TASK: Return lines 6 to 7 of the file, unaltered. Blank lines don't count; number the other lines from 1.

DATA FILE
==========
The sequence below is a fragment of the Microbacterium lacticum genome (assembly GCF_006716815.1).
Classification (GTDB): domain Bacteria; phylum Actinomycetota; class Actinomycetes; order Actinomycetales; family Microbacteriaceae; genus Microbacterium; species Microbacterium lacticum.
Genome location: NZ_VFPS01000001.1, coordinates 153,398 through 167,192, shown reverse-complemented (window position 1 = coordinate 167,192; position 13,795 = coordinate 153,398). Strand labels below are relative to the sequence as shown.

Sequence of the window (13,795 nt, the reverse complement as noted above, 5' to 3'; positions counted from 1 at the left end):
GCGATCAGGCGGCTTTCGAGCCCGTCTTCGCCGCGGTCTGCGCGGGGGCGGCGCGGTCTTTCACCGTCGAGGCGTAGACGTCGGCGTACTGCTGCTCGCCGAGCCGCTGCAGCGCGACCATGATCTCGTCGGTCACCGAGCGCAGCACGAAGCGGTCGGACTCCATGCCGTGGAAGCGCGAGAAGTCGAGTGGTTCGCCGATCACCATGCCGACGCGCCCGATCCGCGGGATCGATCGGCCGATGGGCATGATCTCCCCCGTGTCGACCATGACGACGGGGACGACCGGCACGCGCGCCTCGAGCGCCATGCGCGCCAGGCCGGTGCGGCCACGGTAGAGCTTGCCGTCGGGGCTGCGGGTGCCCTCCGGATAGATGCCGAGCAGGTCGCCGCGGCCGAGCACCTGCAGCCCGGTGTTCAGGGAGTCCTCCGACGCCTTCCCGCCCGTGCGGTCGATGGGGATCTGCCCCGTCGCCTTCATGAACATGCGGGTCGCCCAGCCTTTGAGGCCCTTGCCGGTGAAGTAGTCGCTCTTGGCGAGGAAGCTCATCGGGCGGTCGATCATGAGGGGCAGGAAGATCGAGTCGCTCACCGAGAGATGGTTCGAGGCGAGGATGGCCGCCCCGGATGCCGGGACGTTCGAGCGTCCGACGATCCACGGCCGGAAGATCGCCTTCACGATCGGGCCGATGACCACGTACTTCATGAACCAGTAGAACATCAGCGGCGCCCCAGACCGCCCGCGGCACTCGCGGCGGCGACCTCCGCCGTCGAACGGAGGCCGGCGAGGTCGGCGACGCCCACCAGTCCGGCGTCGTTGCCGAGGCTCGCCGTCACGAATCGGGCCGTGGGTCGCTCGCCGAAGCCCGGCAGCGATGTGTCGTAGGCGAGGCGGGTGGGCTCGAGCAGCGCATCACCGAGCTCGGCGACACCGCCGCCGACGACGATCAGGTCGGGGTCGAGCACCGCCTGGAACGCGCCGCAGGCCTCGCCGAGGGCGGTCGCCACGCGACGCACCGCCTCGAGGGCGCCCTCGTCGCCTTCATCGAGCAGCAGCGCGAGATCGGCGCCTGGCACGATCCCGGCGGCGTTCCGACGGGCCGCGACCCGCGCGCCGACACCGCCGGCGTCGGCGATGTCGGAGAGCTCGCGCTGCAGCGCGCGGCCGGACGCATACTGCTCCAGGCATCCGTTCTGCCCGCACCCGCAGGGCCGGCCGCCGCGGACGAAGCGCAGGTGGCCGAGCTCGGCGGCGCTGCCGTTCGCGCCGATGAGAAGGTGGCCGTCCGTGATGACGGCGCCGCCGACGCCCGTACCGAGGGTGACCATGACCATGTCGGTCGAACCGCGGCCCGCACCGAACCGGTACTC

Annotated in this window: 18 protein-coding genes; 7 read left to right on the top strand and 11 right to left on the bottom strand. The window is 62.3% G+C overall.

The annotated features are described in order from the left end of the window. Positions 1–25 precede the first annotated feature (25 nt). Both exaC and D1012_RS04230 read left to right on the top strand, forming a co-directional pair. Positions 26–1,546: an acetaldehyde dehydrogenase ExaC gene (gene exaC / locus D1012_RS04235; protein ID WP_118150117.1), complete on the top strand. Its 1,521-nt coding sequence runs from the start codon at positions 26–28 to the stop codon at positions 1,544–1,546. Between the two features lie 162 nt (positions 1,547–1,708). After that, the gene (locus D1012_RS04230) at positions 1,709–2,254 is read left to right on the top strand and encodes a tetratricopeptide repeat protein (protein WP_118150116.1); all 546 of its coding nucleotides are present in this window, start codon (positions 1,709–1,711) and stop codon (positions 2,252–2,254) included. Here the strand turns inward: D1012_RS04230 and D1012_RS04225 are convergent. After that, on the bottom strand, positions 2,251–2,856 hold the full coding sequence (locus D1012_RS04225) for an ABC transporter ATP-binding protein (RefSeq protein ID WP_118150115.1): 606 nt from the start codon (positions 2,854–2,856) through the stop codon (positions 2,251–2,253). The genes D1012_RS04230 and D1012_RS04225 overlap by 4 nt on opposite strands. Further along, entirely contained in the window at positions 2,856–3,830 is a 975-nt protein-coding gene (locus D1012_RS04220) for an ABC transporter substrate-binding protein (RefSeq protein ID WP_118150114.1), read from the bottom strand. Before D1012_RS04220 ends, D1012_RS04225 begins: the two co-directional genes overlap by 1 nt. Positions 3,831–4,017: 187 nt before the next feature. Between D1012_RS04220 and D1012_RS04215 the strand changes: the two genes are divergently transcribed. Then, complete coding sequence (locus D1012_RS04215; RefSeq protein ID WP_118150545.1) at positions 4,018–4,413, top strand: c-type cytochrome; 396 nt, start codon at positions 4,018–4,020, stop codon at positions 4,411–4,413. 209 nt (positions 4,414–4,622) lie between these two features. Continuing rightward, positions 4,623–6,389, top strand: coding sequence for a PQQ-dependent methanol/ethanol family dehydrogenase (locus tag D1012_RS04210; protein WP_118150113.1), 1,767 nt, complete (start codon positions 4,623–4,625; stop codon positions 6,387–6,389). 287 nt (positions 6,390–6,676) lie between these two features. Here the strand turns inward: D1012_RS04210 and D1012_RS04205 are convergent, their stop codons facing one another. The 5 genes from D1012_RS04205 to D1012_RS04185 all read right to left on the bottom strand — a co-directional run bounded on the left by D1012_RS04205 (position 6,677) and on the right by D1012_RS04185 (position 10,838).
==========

Annotated in this window: 18 protein-coding genes; 7 read left to right on the top strand and 11 right to left on the bottom strand. The window is 62.3% G+C overall.

The annotated features are described in order from the left end of the window. Positions 1–25 precede the first annotated feature (25 nt). Both exaC and D1012_RS04230 read left to right on the top strand, forming a co-directional pair. Positions 26–1,546: an acetaldehyde dehydrogenase ExaC gene (gene exaC / locus D1012_RS04235; protein ID WP_118150117.1), complete on the top strand. Its 1,521-nt coding sequence runs from the start codon at positions 26–28 to the stop codon at positions 1,544–1,546. Between the two features lie 162 nt (positions 1,547–1,708). After that, the gene (locus D1012_RS04230) at positions 1,709–2,254 is read left to right on the top strand and encodes a tetratricopeptide repeat protein (protein WP_118150116.1); all 546 of its coding nucleotides are present in this window, start codon (positions 1,709–1,711) and stop codon (positions 2,252–2,254) included. Here the strand turns inward: D1012_RS04230 and D1012_RS04225 are convergent. After that, on the bottom strand, positions 2,251–2,856 hold the full coding sequence (locus D1012_RS04225) for an ABC transporter ATP-binding protein (RefSeq protein ID WP_118150115.1): 606 nt from the start codon (positions 2,854–2,856) through the stop codon (positions 2,251–2,253). The genes D1012_RS04230 and D1012_RS04225 overlap by 4 nt on opposite strands. Further along, entirely contained in the window at positions 2,856–3,830 is a 975-nt protein-coding gene (locus D1012_RS04220) for an ABC transporter substrate-binding protein (RefSeq protein ID WP_118150114.1), read from the bottom strand. Before D1012_RS04220 ends, D1012_RS04225 begins: the two co-directional genes overlap by 1 nt. Positions 3,831–4,017: 187 nt before the next feature. Between D1012_RS04220 and D1012_RS04215 the strand changes: the two genes are divergently transcribed. Then, complete coding sequence (locus D1012_RS04215; RefSeq protein ID WP_118150545.1) at positions 4,018–4,413, top strand: c-type cytochrome; 396 nt, start codon at positions 4,018–4,020, stop codon at positions 4,411–4,413. 209 nt (positions 4,414–4,622) lie between these two features. Continuing rightward, positions 4,623–6,389, top strand: coding sequence for a PQQ-dependent methanol/ethanol family dehydrogenase (locus tag D1012_RS04210; protein WP_118150113.1), 1,767 nt, complete (start codon positions 4,623–4,625; stop codon positions 6,387–6,389). 287 nt (positions 6,390–6,676) lie between these two features. Here the strand turns inward: D1012_RS04210 and D1012_RS04205 are convergent, their stop codons facing one another. The 5 genes from D1012_RS04205 to D1012_RS04185 all read right to left on the bottom strand — a co-directional run bounded on the left by D1012_RS04205 (position 6,677) and on the right by D1012_RS04185 (position 10,838).